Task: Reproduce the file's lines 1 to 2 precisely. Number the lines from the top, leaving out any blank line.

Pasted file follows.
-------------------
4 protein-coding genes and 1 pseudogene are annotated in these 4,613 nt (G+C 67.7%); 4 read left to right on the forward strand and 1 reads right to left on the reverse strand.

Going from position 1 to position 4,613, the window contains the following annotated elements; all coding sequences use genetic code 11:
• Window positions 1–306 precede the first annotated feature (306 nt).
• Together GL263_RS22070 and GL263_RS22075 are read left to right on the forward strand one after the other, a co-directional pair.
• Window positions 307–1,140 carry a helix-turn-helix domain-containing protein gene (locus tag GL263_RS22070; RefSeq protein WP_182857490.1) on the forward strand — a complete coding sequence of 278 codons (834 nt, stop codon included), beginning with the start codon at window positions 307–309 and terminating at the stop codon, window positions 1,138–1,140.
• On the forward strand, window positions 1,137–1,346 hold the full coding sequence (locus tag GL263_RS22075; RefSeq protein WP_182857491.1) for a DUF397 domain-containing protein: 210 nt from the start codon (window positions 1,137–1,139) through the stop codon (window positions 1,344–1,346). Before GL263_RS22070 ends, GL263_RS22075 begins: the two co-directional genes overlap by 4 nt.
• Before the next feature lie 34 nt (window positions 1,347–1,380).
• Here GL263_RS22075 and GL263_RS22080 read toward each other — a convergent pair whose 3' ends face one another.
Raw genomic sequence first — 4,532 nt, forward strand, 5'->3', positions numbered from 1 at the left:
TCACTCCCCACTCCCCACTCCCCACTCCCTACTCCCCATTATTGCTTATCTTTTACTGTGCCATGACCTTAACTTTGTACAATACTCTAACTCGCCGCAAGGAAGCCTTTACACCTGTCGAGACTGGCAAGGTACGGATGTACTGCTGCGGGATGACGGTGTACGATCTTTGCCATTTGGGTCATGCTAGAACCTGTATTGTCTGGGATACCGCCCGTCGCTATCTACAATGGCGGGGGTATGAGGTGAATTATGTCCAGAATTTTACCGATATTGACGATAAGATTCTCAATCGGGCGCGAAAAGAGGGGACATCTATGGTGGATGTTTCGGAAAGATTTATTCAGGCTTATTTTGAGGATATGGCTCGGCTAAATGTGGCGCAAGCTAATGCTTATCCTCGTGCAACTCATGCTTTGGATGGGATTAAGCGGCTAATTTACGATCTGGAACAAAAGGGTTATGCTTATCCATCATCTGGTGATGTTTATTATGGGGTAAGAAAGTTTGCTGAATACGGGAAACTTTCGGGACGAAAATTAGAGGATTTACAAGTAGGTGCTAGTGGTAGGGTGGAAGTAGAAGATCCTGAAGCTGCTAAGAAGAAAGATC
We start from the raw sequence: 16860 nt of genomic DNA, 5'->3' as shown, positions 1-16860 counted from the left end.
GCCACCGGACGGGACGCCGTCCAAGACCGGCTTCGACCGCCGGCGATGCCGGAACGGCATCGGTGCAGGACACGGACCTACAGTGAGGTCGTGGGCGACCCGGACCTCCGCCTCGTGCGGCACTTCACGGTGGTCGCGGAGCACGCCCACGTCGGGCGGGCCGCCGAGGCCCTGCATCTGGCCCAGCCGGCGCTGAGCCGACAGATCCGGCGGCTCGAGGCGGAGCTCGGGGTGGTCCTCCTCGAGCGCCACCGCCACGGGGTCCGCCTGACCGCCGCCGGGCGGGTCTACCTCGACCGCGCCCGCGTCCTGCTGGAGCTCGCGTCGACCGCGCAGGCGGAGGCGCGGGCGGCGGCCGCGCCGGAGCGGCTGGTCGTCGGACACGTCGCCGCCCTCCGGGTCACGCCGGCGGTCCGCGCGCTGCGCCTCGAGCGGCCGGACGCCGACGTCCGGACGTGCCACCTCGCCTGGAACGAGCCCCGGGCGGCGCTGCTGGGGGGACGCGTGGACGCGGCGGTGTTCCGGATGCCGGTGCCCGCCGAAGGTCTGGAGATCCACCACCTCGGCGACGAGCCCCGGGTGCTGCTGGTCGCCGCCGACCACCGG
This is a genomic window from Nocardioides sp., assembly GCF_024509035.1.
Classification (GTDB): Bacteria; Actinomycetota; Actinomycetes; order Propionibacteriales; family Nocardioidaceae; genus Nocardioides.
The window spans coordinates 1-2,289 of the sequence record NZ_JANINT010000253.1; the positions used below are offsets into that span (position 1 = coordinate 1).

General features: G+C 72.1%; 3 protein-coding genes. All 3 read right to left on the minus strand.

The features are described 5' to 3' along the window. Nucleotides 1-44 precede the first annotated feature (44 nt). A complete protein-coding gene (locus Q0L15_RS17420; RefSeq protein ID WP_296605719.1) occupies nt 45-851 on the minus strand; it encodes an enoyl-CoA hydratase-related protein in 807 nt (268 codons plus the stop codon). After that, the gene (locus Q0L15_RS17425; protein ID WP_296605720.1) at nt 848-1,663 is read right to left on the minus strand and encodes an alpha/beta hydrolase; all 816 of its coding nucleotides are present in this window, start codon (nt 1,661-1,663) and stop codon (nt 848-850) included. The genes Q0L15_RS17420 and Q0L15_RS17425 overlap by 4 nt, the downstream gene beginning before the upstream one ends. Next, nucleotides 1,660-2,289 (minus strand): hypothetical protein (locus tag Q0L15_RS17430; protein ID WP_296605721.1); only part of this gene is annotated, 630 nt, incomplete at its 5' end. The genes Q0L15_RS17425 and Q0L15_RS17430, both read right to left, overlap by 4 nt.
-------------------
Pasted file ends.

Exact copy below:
4 protein-coding genes and 1 pseudogene are annotated in these 4,613 nt (G+C 67.7%); 4 read left to right on the forward strand and 1 reads right to left on the reverse strand.

Going from position 1 to position 4,613, the window contains the following annotated elements; all coding sequences use genetic code 11: